Consumers can expect more expensive loans after the Fed hikes interest rates

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The hike mostly affects banks, but higher costs are often passed on to consumers

The Federal Reserve has raised its overnight lending rate by 0.75%, the largest single increase since 2008 and the latest move to try to contain rising inflation.

The rate is still low by historical comparison, and more increases are anticipated at future Fed meetings between now and the end of the year. The federal funds rate is not paid directly by consumers, though it influences the interest rates on several types of consumer loans.

The Fed rate hike will increase the interest rate banks pay when they borrow money from the Federal Reserve. After a Fed rate hike banks usually raise their prime rate – the interest rate they offer their best customers.

That filters down to the consumer level in several different ways. The rate on auto loans will usually go up to reflect the increase, for example.

Higher credit card rates

The interest rate on credit cards, already near a record high, will also go up as a result. The interest rate on personal loans can also be expected to rise. ConsumerAffairs has listed other factors that influence the interest rate on personal loans.

The federal funds rate does not directly affect mortgage rates, which tend to move with the yield on the Treasury Department’s 10-year bond. That yield has been rising because of inflation and in anticipation of the Fed’s action.

Holden Lewis, home and mortgage specialist at NerdWallet, says the mortgage market sometimes moves ahead of any action taken by the Federal Reserve.

“Mortgage rates tend to go up and down in anticipation of Fed rate moves, which is a way of saying that the Fed increase was already ‘baked into’ mortgage rates,” Lewis told ConsumerAffairs. “In other words, mortgage rates are more likely to go up or down before Fed meetings than after Fed meetings. Over the next week or two, we probably won't see big movements in mortgage rates like we did last week.”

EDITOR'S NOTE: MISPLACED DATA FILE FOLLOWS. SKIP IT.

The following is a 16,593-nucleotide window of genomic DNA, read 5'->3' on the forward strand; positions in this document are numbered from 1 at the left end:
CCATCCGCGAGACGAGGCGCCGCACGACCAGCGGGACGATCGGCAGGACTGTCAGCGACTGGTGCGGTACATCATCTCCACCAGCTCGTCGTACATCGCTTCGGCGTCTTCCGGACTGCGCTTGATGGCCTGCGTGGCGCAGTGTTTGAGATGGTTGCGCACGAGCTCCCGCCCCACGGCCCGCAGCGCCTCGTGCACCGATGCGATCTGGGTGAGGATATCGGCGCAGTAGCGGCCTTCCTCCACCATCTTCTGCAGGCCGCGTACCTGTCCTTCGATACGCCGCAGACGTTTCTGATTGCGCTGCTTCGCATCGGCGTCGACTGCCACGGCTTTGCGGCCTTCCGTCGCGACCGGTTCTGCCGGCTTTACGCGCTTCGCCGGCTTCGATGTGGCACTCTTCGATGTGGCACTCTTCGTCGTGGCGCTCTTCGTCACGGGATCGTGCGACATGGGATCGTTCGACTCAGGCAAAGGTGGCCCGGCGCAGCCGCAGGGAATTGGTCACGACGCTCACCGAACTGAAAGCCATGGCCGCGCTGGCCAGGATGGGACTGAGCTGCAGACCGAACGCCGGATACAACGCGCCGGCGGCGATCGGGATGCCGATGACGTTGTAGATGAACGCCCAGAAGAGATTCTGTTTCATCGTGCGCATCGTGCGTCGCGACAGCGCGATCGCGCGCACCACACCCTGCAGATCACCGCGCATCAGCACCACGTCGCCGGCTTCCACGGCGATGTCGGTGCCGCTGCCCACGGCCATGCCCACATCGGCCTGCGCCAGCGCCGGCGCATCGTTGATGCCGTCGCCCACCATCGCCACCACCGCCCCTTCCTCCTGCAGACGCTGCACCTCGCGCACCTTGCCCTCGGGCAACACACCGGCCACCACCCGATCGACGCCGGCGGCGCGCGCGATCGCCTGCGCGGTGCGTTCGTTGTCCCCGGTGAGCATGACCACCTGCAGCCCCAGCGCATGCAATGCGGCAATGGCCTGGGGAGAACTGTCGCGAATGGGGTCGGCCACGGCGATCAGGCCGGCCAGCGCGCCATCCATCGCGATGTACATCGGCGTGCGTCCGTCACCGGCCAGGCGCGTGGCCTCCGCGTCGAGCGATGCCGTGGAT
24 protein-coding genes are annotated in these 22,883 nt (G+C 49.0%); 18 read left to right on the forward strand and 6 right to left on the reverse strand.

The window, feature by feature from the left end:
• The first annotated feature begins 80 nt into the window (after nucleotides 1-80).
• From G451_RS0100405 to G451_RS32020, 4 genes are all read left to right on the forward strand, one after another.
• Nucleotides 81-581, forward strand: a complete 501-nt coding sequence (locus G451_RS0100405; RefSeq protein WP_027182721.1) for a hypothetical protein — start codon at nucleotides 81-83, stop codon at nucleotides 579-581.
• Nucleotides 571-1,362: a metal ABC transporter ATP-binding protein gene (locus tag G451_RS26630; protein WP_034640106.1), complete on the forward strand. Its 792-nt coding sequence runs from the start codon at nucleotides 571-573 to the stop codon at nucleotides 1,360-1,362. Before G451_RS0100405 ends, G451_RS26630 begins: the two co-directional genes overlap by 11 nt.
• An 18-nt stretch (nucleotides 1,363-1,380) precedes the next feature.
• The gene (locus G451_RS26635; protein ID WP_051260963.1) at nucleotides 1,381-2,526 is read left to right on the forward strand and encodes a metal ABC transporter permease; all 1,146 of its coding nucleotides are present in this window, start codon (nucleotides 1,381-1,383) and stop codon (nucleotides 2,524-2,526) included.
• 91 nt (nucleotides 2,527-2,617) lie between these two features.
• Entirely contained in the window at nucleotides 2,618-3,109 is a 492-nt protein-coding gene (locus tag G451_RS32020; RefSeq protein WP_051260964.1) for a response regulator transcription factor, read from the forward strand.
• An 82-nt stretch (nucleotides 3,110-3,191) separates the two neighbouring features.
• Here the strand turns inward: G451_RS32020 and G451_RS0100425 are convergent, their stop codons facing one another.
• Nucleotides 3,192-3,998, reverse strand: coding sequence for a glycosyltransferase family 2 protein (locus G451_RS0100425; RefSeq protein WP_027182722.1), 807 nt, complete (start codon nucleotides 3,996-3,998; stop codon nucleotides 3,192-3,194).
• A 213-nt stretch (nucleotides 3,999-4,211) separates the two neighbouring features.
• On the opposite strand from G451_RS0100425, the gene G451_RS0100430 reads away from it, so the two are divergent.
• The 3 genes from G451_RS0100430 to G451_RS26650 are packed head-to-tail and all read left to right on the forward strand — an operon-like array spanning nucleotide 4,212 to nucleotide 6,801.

Mortgage rates are now over 6%

This week saw a major move in interest rates, with the average interest rate on a 30-year fixed-rate mortgage rising to more than 6%, a major blow to people shopping for a home. But the rate can be higher or lower.

ConsumerAffairs has published a breakdown of the factors affecting an individual's mortgage rate. They include credit score and the amount of the down payment.

“Home sales are slowing dramatically because of skyrocketing mortgage rates,” Lewis said. "The decreased demand means we'll soon see a slowdown in home price increases.”

Meanwhile, consumers looking for a home will have to shop carefully for a mortgage. ConsumerAffairs has listed the latest mortgage rates here.

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